Fifty years on, the exiled spiritual leader finds himself on the sidelines unable to halt the changes in his homeland which are making the situation in Tibet dangerously volatile.
The Dalai Lama has accused China of "cultural genocide", by seeking to change the ethnic mix of Tibet and erode Tibetan culture, language and religion with a massive influx of ethnic Han Chinese and a system of "patriotic re-education".
Tibet-born historian Tsering Shakya says the problem of Tibet in China concerns the identity and dignity of a people, and the issue will persist until the Tibetans have some satisfaction.
Chinese policy is alienating Tibetans and storing up trouble for the future, he says, but Beijing feels no need to reconsider its stance.
Even if every Tibetan were to take to the streets, China knows it has the military might to crush any uprising, says Mr Shakya, of the University of British Columbia.
The Communist Party also fears any compromise could lead to a domino effect inside China - with disturbances in other ethnic minority areas such as Xinjiang, Inner Mongolia and Gansu.
Meanwhile, Tibet is slipping down the international agenda because leaders do not want to jeopardise economic ties with China, Mr Shakya adds.
Tibetans impatient for change face another difficulty: there is no alternative in place to succeed the 73-year-old Dalai Lama, who has been troubled by ill health.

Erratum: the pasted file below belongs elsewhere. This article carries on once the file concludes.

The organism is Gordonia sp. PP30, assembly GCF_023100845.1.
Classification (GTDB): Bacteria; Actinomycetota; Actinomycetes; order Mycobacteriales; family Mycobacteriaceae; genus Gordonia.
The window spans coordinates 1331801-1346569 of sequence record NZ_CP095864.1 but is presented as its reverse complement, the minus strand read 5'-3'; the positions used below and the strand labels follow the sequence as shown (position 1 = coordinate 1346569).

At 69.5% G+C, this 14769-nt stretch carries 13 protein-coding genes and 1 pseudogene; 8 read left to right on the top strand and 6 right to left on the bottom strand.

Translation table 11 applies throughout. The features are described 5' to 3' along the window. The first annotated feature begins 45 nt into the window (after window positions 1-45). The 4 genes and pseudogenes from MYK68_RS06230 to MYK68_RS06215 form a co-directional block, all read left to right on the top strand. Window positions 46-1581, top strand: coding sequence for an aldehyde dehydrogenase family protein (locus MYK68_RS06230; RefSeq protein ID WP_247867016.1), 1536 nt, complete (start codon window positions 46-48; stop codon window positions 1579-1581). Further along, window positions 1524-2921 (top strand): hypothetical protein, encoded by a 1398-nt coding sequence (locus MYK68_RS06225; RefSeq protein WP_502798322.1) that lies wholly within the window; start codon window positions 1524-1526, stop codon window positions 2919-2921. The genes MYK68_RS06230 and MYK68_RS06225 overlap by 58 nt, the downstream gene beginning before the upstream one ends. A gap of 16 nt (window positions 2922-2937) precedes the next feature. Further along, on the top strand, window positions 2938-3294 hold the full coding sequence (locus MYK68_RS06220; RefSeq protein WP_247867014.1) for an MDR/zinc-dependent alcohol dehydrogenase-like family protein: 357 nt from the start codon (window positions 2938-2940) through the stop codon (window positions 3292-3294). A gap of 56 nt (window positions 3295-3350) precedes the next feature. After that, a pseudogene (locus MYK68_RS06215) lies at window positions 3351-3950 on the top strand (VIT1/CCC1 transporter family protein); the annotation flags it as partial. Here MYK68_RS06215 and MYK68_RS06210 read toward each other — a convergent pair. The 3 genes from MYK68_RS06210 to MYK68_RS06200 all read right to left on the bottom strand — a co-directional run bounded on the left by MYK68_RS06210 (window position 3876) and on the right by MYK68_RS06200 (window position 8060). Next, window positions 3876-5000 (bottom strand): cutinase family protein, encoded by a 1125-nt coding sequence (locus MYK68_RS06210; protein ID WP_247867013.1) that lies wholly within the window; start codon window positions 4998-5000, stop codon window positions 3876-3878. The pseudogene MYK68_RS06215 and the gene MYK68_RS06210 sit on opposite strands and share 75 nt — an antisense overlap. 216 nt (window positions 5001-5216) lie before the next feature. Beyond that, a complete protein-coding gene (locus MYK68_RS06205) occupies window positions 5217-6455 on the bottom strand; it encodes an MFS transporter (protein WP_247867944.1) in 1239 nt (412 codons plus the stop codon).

In a speech marking the 50th anniversary of the failed revolt against Chinese rule, the Dalai Lama said it was the responsibility of every Tibetan to "work for the just cause".
"As long as I live I will uphold this responsibility," he said from his seat in exile in India's Dharamsala.
The Dalai Lama says he has entered semi-retirement. He has speculated on whether a successor may be re-incarnated outside Tibet, chosen by referendum or whether, as the 14th Dalai Lama, he will be the last.
China has refused to recognise the boy identified by the Dalai Lama as the Panchen Lama - Tibetan Buddhism's second-highest figure - keeping him hidden and appointing its own candidate.
Beijing says it reserves the right to approve incarnations.
What seems certain is that the Tibetan "problem" will not go away - in fact, it is likely to become more acute.
For all China's accusations against the "wolf in monk's clothing", the Dalai Lama has always maintained that his followers pursue their goals peacefully.
Analysts say China may come to rue the day it declined to co-operate with the Dalai Lama.
"The Dalai Lama has the authority to sell any deal to the Tibetans as the best possible solution. He would also lend international legitimacy to the agreement," says Tsering Shakya.
"Without the Dalai Lama's guidance, Tibetans may take matters into their own hands."
The Dalai Lama has provided the Tibetans with strength and unity, and international exposure of their cause, and many fear his absence.
But veteran activist Jamyang Norbu says: "The Tibetans have far more vitality than given credit for. They will still come out to defy the authorities and pay the price.
"Times are changing, now it's the young people's struggle. We may well see a symbol emerge from a new generation - as long as they are there we're not finished yet."